The Exiles

by Honoré de Balzac (Author), W. Fleming (Translator)
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Superstition, sorcery, dark strangers, and a great poet in disguise, Honoré de Balzac takes a new turn in 'The Exiles'.

Set in 14th century Paris, this novella sees sergeant Tirechair host two strangers at his house near Notre-Dame. One is a regular at the royal court, while the younger man is the son of a countess.

Both of them spook the sergeant, as he believes they are sorcerers - and they are clearly incognito. As he gets ready to throw them out, there is a big reveal - and plenty of poetic justice.

Balzac's 'The Exiles' is a clever exploration of the price of fame and the pressure of being born into the upper classes.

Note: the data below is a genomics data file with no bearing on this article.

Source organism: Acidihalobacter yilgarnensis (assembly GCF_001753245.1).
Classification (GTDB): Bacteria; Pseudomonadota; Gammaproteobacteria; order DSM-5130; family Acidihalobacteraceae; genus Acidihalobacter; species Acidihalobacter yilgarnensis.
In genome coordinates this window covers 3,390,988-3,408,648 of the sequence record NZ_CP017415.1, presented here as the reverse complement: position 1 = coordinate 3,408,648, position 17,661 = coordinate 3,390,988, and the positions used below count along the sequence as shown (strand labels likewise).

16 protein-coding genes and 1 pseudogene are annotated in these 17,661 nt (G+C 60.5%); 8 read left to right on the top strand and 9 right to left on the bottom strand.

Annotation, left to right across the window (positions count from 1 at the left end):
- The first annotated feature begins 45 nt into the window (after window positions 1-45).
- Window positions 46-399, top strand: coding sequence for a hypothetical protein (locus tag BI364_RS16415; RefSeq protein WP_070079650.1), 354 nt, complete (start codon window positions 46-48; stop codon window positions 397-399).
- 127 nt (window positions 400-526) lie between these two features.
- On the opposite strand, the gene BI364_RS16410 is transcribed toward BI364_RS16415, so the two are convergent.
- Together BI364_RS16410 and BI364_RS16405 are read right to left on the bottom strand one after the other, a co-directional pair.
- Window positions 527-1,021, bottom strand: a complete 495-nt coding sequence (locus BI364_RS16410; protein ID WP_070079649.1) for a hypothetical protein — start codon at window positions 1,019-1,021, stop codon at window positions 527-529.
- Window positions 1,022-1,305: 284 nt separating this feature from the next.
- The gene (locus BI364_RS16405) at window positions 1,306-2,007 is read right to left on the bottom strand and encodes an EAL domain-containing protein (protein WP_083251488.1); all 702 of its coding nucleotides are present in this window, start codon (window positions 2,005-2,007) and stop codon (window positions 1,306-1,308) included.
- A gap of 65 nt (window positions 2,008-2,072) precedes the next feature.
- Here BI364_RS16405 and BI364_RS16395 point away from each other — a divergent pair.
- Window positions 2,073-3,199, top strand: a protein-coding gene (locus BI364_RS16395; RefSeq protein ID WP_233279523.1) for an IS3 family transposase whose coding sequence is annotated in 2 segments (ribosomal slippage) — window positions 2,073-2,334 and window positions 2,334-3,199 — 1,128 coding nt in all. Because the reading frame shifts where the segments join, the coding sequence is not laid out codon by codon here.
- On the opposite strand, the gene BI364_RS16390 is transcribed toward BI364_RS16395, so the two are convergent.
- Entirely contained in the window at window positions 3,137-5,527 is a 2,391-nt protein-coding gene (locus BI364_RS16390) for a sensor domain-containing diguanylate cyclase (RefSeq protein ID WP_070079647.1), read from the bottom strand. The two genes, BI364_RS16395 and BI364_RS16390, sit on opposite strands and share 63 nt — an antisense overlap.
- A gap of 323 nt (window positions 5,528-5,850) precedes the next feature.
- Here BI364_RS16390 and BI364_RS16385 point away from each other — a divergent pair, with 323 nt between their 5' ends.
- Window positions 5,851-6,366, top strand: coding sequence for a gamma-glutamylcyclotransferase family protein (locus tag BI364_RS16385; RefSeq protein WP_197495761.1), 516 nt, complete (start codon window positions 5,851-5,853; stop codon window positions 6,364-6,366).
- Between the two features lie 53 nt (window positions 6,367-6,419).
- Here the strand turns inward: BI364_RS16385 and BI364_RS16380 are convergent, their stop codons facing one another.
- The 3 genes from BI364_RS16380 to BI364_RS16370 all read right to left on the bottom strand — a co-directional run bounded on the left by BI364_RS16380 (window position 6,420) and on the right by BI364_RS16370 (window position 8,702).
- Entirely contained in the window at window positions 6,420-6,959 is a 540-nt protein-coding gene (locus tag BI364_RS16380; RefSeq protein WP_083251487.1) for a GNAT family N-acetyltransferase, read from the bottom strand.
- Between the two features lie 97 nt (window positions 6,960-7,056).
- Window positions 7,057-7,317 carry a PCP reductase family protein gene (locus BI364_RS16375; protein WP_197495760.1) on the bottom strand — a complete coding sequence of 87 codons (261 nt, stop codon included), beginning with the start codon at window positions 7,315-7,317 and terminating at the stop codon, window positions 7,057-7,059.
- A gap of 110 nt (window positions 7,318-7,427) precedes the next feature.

If you like 'The Canterbury Tales' by Geoffrey Chaucer and 'World Without End' by Ken Follett, ´The Exiles´ will be a great read!

Honoré de Balzac (1799-1850) was a French novelist and playwright, most famous for a sequence of novels, collectively called 'The Human Comedy'. His signature style was a warts-and-all representation of post-Napoleonic French life, rich in detail and featuring complex, unfiltered characters.

The style means Balzac is regarded as one of the pioneers of European literary realism. He is named as an influence on writers including Emile Zola, Henry James, Charles Dickens, and Gustave Flaubert.

The first novel he published under his own name was 'Les Chouans' in 1829. In 1834 he hit upon the idea of grouping his novels together to record all of society. The result, over a period of years, was 'The Human Comedy', which comprised three categories: 'Analytic Studies'; 'Philosophical Studies'; and 'Studies of Manners'.

Publication date
September 13, 2022

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